From Publishers Weekly
Hiaasen's signature mix of hilariously over-the-top villains, lovable innocents and righteous indignation at what mankind has done to his beloved Florida wilderness is all present in riotous abundance in his latest. It begins with attractive heiress Joey Perrone being tossed overboard from a cruise ship by her larcenous husband, Chaz—not for her money, which she has had the good sense to keep well away from him, but because he fears she is onto his crooked dealings with a ruthless tycoon who is poisoning the Everglades. But instead of drowning as she's supposed to, Joey stays afloat until she is rescued by moody ex-cop Mick Stranahan, a loner who has also struck out in the marriage department. Then the two together, with the unwitting aid of a suspicious cop who can't pin the attempted murder on Chaz, hatch a sadistic plot to scare that "maggot" out of what little wit he has. Even Tool, a hulking brute sent by the tycoon to keep an eye on Chaz, eventually turns against him, and much of the fun is in watching the deplorable Chaz flounder further and further in the murk, both literally and figuratively (Chaz's job, as the world's unlikeliest marine biologist, involves falsifying water pollution levels for the tycoon). Hiaasen's books are so enjoyable it's always a sad moment when they end. In this case, however, sadness is mixed with puzzlement because the book seems to end in mid-scene, with Chaz in trouble again—but is it terminal? We thought at first there were some pages missing, but Knopf says that was the ending Hiaasen intended. Odd.
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*Starred Review* What do you get when you cross a sleazy marine biologist, a corrupt tycoon with a bad comb-over, and a voluptuous wife hell-bent on revenge? Another delirious romp through the swamps of South Florida from irrepressible Miami Herald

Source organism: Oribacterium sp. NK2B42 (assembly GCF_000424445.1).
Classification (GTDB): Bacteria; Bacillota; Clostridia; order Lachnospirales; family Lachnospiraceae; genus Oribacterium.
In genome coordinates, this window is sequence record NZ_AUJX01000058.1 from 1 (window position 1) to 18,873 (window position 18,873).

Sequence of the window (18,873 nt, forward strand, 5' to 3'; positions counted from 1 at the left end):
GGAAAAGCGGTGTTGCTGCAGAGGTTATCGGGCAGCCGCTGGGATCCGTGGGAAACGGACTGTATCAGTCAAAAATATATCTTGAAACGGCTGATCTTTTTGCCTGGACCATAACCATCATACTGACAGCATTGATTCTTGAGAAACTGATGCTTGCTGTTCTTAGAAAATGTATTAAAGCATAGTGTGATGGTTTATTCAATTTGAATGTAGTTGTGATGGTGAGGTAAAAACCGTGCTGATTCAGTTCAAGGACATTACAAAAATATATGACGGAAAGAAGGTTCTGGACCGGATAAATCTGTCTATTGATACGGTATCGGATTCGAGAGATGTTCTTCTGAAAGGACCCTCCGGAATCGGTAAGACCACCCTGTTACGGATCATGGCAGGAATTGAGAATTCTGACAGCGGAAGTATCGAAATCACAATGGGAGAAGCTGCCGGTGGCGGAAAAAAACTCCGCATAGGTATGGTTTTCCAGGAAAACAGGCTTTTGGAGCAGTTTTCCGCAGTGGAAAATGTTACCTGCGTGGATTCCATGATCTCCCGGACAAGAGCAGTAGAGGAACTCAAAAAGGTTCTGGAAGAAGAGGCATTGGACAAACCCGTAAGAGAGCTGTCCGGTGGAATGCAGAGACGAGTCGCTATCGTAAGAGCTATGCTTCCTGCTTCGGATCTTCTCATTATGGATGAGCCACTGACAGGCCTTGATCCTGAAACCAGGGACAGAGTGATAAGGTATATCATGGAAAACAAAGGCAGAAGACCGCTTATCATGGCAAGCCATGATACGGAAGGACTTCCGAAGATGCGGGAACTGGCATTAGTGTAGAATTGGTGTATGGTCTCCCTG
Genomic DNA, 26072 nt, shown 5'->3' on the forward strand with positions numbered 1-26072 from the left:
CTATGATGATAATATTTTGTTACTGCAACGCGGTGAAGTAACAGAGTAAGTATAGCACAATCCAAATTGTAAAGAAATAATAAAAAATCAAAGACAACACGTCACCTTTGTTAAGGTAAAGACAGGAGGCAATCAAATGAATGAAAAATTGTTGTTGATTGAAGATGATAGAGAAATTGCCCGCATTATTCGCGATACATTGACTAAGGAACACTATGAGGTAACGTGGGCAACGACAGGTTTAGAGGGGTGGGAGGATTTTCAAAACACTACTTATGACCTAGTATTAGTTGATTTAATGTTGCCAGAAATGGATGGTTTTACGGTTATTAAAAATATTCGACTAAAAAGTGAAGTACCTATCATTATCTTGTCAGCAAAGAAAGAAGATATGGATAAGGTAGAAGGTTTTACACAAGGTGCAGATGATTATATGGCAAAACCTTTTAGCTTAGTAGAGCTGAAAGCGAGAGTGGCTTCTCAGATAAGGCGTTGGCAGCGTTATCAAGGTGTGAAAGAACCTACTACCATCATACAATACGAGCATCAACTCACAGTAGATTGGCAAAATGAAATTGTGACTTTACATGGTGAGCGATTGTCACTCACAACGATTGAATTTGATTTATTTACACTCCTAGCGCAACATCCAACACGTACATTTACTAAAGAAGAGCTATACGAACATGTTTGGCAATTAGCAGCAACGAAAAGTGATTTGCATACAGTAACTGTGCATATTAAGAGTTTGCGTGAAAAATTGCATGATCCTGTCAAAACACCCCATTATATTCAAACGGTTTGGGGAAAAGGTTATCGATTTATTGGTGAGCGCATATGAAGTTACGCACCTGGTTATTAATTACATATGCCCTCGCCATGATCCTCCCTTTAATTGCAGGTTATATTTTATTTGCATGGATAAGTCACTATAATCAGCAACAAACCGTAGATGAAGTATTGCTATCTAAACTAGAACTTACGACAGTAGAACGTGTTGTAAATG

columnist Carl Hiaasen. Chaz Perrone was sure he'd seen the last of his wife when he pushed her over the balcony of the Sun Duchess
cruise ship off the coast of Florida. But Joey Perrone, a former championship swimmer, survived the fall and clung to a bale of Jamaican hashish long enough to be rescued by retired cop Mick Stranahan. Joey wants to know why her husband wanted her dead (he feared she was onto his scheme of doctoring Florida Everglades water samples at the behest of ruthless agribusiness tycoon Red Hammernut). Then, with Stranahan's help, she wants to drive him crazy. No reprobate escapes the satirical eye of Hiaasen, who writes like the love child of Hunter S. Thompson and Evelyn Waugh. His trademark cast of skewed characters includes old favorites like Skink and new arrival, Tool, a hirsute, painkiller-addicted thug with a bullet lodged in a decidedly cheeky place. Like Hiaasen's nine previous novels, this one's a corker, chock-full of belly laughs and blistering truths. Allison BlockCopyright © American Library Association. All rights reserved
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